Much of the disputes and discovery process was driven by Lawson’s request, and the party spent months on the discovery process, on the business issues that overlap, including fights about custodians and search terms. And when search terms were revealed with low responsiveness rates on documents, Lawson wanted to conduct technology assisted review or TAR, and the court allowed that but subject to cost shifting to Lawson. As we discussed in our #CaseoftheWeek in December, cost shifting is pretty rare, but in a case where a party wants to engage in a discovery process that’s additional to what Spirit had already done, it was appropriate.

That motion that we discussed was the shifting of costs to Lawson for the TAR expenses, and in that decision, Judge Mitchell allocated $754,000 of costs to Lawson to pay for the TAR process that Spirit Aerosystems had gone through. Now, what the court did a little analysis on but didn’t get to completely was the award of costs and fees to the attorneys who had to complete the application for TAR. That $754,000 was for the expenses that the attorneys incurred on the TAR process and that the vendor incurred project management fees, all those kinds of things that are specifically delineated in that October decision.

This particular case is about the ability of the attorneys to recover fees for putting in the application for the TAR fees. The point really is that if you get to the point where you’ve gotten the court to acknowledge that they’ll be cost shifting, had Lawson been willing, which it doesn’t seem like he has been given the number of disputes here, at all to cooperate or compromise, there seems like there’s a lot of money that could have been saved, probably close to a $150,000 here in terms of not going having to go to the court on application.

How much money is really at stake? Well, the petition from or the ultimate allocation of fees to the attorneys here by Judge Mitchell is $94,407.25. That’s in connection with both what the court refers to as the original application, which was the original application put in with the motion for cost recovery under TAR, as well as the renewal application. In the October 28th decision, the court stated that they didn’t have quite enough information to be able to allocate fees at that time. They did review some of the pieces of the fee request, and we’ll talk about those a little bit today. But they asked for more information. Basically, what they said is, “we don’t have enough information; we need specifics from the attorneys in order to be able to look at the fee application.” That’s why we’re revisiting that issue today.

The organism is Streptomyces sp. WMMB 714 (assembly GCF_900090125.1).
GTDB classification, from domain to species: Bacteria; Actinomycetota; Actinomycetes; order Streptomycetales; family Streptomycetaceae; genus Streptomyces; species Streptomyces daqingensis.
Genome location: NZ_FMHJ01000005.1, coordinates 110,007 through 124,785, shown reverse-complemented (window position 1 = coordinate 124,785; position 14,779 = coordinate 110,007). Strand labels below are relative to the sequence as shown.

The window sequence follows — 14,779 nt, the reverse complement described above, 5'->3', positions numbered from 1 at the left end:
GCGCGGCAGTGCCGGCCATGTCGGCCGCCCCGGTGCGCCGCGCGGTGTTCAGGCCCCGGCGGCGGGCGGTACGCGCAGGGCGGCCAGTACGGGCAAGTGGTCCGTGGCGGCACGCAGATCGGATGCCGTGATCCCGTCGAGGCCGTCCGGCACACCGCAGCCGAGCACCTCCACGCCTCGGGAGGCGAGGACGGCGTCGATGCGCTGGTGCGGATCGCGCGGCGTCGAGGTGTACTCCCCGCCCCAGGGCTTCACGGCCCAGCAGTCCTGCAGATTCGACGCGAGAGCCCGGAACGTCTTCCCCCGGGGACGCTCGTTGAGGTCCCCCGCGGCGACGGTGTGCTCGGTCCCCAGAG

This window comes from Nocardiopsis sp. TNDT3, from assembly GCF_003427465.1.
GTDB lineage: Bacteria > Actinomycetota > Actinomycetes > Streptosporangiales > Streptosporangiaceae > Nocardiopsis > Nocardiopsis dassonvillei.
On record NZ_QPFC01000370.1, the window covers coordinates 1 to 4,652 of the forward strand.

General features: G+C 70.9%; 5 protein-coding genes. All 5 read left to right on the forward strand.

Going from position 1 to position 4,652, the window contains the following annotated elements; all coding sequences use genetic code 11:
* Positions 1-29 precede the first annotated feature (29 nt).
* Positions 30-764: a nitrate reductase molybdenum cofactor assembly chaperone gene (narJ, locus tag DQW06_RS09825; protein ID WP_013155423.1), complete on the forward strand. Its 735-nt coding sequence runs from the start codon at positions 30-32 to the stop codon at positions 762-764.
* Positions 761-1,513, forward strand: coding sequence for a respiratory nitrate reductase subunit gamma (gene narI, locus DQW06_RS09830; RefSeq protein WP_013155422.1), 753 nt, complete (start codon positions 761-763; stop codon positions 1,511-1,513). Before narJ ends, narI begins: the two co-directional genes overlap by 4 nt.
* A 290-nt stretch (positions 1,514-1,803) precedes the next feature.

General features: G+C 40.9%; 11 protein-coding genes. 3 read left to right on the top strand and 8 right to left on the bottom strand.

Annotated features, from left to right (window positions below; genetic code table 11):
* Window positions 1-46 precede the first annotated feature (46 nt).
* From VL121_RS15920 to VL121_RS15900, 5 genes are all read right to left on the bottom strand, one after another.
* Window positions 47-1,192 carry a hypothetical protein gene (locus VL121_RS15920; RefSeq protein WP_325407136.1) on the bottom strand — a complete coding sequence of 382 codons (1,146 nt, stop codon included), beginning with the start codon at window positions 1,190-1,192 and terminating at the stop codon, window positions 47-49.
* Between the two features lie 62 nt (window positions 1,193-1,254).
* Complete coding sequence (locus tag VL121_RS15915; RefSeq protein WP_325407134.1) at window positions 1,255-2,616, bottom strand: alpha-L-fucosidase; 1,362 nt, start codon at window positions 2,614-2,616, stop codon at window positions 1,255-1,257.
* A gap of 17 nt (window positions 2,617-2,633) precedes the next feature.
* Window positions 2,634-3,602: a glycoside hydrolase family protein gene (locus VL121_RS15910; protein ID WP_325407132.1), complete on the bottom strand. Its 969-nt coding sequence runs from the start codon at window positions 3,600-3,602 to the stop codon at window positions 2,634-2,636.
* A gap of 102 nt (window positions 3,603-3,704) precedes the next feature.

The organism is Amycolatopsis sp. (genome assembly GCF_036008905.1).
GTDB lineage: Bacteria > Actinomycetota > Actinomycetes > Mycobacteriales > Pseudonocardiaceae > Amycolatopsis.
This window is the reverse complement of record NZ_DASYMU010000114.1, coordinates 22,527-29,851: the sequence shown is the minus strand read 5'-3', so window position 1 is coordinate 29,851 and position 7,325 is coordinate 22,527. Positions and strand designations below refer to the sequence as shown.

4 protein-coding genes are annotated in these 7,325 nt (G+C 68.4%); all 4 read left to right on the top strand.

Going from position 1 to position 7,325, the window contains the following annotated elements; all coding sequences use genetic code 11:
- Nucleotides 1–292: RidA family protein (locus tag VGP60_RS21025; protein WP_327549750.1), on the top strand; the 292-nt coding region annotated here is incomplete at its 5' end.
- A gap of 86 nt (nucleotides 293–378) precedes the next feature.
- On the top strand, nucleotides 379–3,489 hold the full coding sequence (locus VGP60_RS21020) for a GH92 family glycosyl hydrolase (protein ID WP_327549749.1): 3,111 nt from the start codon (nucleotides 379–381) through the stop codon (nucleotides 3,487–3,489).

The original application, which again, was in conjunction with the motion for expenses on TAR, included $75,000 for one firm and $10,000 for a second firm. That was a total of $85,000.

The renewal application, which in the decision is referred to in a couple of ways as the reply brief, included an additional $11,000 for that renewed application. We’re looking at a total request of about $95,000. A good part of the analysis on the fee application for the original application, as I mentioned, was included in that October 28th decision.

What’s probably the most important piece to reiterate…and if you if you didn’t catch that #CaseoftheWeek, it was the one from December 8th; it was case number 4. You can review that decision on the eDiscovery Assistant blog. It’s just ediscoveryassistant.com/blog. We’ll put the link to that one on the events page as well so you can review that one.

Key from that discussion was that one timekeeper’s time did not specifically reference work done on the TAR process, and as a result, the court reduced recovery for that timekeeper by 25%. Our biggest takeaway from today really is going to be about making sure that your time charges are reflecting with specificity the work that you’re doing for a client on a day-to-day basis because you never know when you’re going to be seeking cost recovery.

In looking at this application, the court reiterated the same as it did the standard from the October decision, which was to state that the proper procedure for determining a reasonable attorney’s fees is to use the lodestar figure. Lodestar multiplies the number of hours that counsel reasonably spent by a reasonable hourly rate. Again, that reasonableness is still our standard, but with the lodestar, we take a number of hours and multiply that times the rate.